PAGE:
African Union says Burundi crisis a ‘catastrophic’ risk for region

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The crisis in strife-torn Burundi risks spiralling into a "catastrophe' for the country and the wider region, the African Union warned on Sunday, after the killing of a senior military official amid escalating unrest.

Unidentified gunmen killed Colonel Jean Bikomagu, a former chief of staff, outside his home in Bujumbura on Saturday. It was the second high-profile assassination this month as the fallout from the re-election of President Pierre Nkurunziza worsened in the central African nation.

Nkurunziza was declared winner of elections held in July, for a third term that both opponents and Western powers said violated the constitution and provisions of a peace deal which ended a 1993-2005 civil war between the Hutu majority and Tutsi minority.

Neighbouring Rwanda, which shares a similar ethnic population and where a 1994 genocide killed 800,000 people, has also expressed its concern over the unrest.

In a statement, AU Commission chairwoman Nkosazana Dlamini-Zuma condemned Bikomagu's killing.

Zuma "underlines that this ignoble act and many other violent acts in Burundi these last few months illustrate the gravity of the situation and the real risk of further deterioration with catastrophic consequences for the country and the whole region," the statement said.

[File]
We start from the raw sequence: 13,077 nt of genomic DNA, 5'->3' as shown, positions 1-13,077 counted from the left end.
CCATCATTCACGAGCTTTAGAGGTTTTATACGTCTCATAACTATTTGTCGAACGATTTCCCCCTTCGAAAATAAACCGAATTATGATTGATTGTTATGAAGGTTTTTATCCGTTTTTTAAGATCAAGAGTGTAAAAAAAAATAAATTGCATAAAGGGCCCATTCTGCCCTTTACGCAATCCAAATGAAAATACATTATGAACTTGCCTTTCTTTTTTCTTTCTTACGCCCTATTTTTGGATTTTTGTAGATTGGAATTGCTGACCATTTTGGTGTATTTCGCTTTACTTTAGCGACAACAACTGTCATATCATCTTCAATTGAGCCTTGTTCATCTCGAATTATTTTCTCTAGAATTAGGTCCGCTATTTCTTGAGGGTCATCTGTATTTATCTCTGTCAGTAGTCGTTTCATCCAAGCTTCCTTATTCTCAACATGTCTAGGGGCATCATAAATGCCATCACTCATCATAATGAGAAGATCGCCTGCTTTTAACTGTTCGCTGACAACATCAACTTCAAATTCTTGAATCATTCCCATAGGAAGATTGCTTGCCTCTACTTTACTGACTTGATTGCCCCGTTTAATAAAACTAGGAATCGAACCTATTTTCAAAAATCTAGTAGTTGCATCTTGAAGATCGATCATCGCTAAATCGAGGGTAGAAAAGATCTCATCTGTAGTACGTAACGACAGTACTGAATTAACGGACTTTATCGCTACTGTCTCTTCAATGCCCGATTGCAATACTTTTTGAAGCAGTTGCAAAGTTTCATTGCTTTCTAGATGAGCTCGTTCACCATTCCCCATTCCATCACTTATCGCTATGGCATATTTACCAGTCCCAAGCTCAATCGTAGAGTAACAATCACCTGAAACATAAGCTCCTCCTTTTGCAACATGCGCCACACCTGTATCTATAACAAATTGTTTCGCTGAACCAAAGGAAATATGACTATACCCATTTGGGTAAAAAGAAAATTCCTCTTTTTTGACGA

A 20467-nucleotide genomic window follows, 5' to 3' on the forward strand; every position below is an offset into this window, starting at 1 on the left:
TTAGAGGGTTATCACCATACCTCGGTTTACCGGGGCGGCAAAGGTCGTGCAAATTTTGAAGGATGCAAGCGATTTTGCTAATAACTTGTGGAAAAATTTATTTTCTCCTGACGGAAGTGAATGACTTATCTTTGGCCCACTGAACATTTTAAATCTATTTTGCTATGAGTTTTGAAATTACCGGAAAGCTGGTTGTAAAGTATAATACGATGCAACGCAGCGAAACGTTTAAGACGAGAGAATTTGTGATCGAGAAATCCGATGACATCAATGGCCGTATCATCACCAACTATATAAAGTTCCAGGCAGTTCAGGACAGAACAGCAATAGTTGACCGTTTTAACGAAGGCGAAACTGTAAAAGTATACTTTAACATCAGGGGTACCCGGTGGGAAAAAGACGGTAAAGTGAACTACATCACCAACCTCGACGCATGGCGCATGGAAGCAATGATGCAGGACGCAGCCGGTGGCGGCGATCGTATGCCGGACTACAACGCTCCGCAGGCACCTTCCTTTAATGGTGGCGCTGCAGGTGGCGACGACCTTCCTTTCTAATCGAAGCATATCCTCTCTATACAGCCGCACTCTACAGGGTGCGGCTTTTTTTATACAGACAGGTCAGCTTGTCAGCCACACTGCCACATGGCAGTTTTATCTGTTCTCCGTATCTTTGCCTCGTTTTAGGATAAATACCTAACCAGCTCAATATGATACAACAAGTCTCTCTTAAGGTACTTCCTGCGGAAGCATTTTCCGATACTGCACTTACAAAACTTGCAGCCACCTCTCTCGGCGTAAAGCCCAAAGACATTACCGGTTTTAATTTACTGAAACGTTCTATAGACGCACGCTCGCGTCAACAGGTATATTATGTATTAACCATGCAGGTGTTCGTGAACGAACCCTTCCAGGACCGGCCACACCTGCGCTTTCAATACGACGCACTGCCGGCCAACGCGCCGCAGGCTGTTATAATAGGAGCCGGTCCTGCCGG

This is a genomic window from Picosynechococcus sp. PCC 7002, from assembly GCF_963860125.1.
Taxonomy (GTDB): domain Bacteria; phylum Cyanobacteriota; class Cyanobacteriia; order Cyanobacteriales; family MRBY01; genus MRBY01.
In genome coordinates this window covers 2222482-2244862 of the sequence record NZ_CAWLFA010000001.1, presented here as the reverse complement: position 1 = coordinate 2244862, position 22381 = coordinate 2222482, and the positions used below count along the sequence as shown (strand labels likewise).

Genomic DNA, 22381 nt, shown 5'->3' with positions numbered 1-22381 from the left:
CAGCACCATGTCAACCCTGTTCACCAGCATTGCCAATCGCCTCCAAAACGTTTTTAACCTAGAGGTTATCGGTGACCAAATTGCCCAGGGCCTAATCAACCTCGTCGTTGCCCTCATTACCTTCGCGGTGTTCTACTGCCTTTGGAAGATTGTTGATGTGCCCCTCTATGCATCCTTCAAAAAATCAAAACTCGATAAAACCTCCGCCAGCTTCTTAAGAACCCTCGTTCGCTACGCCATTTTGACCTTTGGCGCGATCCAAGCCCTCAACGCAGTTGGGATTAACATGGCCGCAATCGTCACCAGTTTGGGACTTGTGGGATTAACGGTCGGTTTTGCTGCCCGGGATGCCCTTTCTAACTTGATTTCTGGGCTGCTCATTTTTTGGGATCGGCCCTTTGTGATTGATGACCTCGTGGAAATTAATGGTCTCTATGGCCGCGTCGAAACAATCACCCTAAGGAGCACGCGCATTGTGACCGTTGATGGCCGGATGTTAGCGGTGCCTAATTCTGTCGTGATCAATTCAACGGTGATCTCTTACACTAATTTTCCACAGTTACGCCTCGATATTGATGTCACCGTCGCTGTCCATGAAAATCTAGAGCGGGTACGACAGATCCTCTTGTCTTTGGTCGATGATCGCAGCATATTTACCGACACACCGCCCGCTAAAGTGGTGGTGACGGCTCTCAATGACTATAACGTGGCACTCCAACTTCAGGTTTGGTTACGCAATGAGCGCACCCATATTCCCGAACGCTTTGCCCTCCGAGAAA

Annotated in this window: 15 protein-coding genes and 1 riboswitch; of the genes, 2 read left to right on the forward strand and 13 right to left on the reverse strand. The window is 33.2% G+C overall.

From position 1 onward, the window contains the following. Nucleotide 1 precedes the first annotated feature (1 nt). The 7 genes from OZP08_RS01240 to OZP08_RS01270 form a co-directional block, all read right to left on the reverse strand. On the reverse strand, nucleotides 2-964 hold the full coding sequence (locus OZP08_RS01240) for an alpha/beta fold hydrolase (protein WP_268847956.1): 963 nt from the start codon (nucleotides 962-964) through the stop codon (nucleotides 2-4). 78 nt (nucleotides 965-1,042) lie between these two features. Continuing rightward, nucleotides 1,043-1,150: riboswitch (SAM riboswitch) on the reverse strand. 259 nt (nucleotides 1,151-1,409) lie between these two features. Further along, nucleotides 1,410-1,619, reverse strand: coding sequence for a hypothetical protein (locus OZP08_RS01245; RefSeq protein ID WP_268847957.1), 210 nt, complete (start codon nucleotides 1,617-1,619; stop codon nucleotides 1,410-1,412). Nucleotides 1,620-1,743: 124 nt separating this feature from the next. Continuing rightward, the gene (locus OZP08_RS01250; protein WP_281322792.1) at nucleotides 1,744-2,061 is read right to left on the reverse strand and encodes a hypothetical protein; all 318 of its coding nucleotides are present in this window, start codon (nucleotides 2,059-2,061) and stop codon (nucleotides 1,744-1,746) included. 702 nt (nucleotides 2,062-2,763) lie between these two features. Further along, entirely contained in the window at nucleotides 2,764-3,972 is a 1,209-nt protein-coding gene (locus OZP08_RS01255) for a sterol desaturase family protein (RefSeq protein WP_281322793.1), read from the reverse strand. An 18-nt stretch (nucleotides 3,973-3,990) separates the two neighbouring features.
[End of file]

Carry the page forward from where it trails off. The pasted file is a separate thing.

Bikomagu was army chief during the civil war that started in 1993 when the Tutsi-dominated army was fighting Nkurunziza's CNDD-FDD Hutu rebels.

The election-related violence has been especially frequent in the capital Bujumbura, where the sound of gunfire is regularly heard at night.

The Geneva office of the United Nations High Commissioner for Human Rights said last week that at least 96 people had been killed since the start of election-related unrest in April and urged leaders to renounce violence and resume their political dialogue.

Zuma "insists once again on the imperative of dialogue and consensus to work for a peaceful and durable solution to the crisis and to preserve the important points in the 2000 Arusha Accord," the statement said.

Burundi's security council, headed by Nkurunziza, said late on Saturday that it has asked for rapid investigations and the arrest and trial of the perpetrators behind the recent killings.

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